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Goal: 30,000 Progress: 377
Sponsored by: The Alzheimer's Site

Diapers aren't just needed for infants or toddlers learning to potty train. There are many older children and adults with special needs, as well as elderly adults who, for whatever reason, must wear them as well.

Many people know this. Far fewer think about the potential, day-to-day implications this could have on both the individual and their caregiver. For example, what happens when an older child or adult in a diaper wants to go out in public yet needs to be changed by a third party? They can no longer fit on changing tables for babies, so what do they do?

This may seem small, but it is a tremendous issue for those with special needs and their caregivers, as the options are limited and often degrading. [1] Many caregivers have no choice but to lay the person on the dirty, germ-ridden bathroom floor. Others have to change the person in their cars or elsewhere in public. Still others either avoid going out for long stretches of time or reduce their fluid intake so as to prevent the individual from being forced to sit in their own waste for any extended period of time.

In any case, this is distressing, degrading, and all in all a serious violation of a person's innate, human dignity. People with special needs deserve more and deserve better.

The Americans with Disabilities Act (ADA) says that "public accommodations must comply with basic nondiscrimination requirements that prohibit exclusion, segregation, and unequal treatment." [2] If people without disabilities had to lie on the bathroom floor or wait until they got home to perform their most basic bodily function, that would be an enormous outrage. It should also be the case for people with special needs. Indeed, this is not an issue of luxury but an issue of necessity and equality for all.

Luckily, there is a solution. If public venues' restrooms were required to be equipped with height-adjustable changing tables for individuals greater than 40 pounds,[3] that would be an enormous relief and help for both caregivers and people with special needs.

Tell the United States Access Board to update the ADA Accessibility Guidelines to require facilities to provide adult changing tables for those with special needs.

Sign Here

Dear United States Access Board,

Across the country, many children, teens, and adults are living with special needs that make them unable to use a toilet regularly, for whatever reason. These individuals must wear diapers and many must be changed by a third party caregiver.

The ADA Accessibility Guidelines provide regulations that mandate accommodation to people with disabilities in public spaces, such as restroom facilities. However, it currently does not account for the fact that many Americans are in diapers. Caregivers must often resort to laying the person on the dirty, germ-ridden bathroom floor in order to change them, or they will skip the changing altogether and keep trips outside the home short so as to avoid forcing the person with special needs to sit in their own waste for longer than is right or comfortable.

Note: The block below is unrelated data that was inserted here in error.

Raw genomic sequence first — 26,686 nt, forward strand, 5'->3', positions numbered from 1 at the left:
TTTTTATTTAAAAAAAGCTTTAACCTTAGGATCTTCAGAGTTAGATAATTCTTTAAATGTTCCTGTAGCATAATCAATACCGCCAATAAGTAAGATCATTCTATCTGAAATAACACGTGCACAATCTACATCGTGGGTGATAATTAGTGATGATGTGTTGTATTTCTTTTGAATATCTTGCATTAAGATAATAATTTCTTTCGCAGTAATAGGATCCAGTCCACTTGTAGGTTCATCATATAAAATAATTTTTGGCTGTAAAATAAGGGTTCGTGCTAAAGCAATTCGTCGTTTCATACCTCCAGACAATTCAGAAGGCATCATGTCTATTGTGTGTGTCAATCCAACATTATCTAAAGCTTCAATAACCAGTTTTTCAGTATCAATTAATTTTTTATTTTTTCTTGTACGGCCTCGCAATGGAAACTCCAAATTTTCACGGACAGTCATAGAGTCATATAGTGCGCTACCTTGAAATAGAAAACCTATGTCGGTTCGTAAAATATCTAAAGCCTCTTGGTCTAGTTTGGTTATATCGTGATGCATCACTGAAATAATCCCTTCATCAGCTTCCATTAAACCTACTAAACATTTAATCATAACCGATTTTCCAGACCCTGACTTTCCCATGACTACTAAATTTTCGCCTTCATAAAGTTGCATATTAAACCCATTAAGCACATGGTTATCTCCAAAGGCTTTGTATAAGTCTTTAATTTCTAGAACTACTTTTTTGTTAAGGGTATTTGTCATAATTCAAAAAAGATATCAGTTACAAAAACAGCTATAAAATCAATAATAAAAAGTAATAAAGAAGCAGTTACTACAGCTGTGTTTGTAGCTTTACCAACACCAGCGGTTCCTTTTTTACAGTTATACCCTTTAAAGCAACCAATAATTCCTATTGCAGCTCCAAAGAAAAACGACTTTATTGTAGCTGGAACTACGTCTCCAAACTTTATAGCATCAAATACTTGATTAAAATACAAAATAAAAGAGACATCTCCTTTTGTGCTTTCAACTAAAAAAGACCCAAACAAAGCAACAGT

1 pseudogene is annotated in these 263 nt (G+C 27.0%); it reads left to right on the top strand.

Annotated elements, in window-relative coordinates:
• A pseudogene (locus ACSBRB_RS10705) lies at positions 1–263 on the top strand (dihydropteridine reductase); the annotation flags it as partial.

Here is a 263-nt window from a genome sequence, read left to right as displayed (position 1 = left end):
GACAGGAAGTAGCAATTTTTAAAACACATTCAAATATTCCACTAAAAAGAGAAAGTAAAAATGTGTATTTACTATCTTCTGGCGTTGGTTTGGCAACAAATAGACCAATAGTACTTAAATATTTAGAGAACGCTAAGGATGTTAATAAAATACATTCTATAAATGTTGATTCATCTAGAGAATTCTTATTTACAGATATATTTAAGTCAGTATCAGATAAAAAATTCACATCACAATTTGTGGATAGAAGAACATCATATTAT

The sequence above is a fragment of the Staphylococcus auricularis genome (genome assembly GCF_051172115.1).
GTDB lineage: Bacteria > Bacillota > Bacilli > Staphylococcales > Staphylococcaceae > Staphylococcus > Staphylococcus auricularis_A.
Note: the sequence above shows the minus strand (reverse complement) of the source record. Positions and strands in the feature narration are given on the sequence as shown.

This is degrading and a violation of human dignity. This is by no means equal treatment, and people with special needs deserve better than this.

We therefore implore you to update the ADA Accessibility Guidelines so that public places will be required to equip their restroom facilities with height-adjustable changing tables for individuals greater than 40 pounds. This small change would be a big step in increasing equality for all.


Petition Signatures

May 22, 2018 Aliyah Khan
May 22, 2018 Anna Hinnenkamp-Faulk
May 7, 2018 Bonnie Steiger
May 5, 2018 Kari Dyrdahl
May 2, 2018 Richard Bosboom
Apr 25, 2018 Roxanne McCullough
Apr 11, 2018 Richard Bosboom
Apr 11, 2018 Lisa vasta
Mar 26, 2018 (Name not displayed) Due to incontinence I must wear Depends all the time. Thankfully, I am able to go into a handicapped stall and change if needed. Someday I may not be able to do this - i will need help.
Mar 25, 2018 Cynthia Plummer
Mar 25, 2018 Janice Thompson
Mar 24, 2018 (Name not displayed)
Mar 24, 2018 (Name not displayed)
Mar 22, 2018 Alejandra Vega
Mar 18, 2018 Angela Tafoya
Mar 9, 2018 Jill Madden
Mar 9, 2018 Jill Madden
Mar 8, 2018 kim wilbur
Mar 8, 2018 Ann Moriarity
Mar 8, 2018 (Name not displayed)
Mar 8, 2018 (Name not displayed)
Mar 8, 2018 Susan Closson
Mar 8, 2018 Sally Simpson
Mar 8, 2018 Lisa D'Ambrosio
Mar 8, 2018 Tracy Steen Please pass this as soon as possible. I have loved ones who need this kind of help and I love them too much to allow them to be embarrassed when out in public and need help with restroom issues.
Mar 8, 2018 Josephine Polifroni
Mar 8, 2018 Thomas Washburn
Mar 8, 2018 Thomas Re'
Mar 8, 2018 Robin Blakesley
Mar 8, 2018 Sherrie Collins
Mar 8, 2018 Rachel Hennen
Mar 8, 2018 Deni Ann Gereighty
Mar 8, 2018 Angela Ramirez
Mar 8, 2018 Janice Kavadas Put yourself in the place of a person with special needs. Update your ADA Accessibility Guidelines to help people with these special restroom needs ASAP!
Mar 8, 2018 Eddie Serapio
Mar 8, 2018 Terri Richmond
Mar 8, 2018 Cynthia Sanders
Mar 8, 2018 (Name not displayed)
Mar 8, 2018 Lea Valerio We'll all be there some day.
Mar 8, 2018 Marsha Heinrich
Mar 4, 2018 (Name not displayed)
Mar 2, 2018 Elissa Wilson
Mar 2, 2018 charlene williams
Mar 1, 2018 Kelly Flynn
Feb 28, 2018 Debbie Holland
Feb 28, 2018 (Name not displayed)
Feb 25, 2018 Jeanine Smegal
Feb 23, 2018 Mark Lungo
Feb 22, 2018 Jacqueline Geoffroy
Feb 20, 2018 Bonnie Gallik

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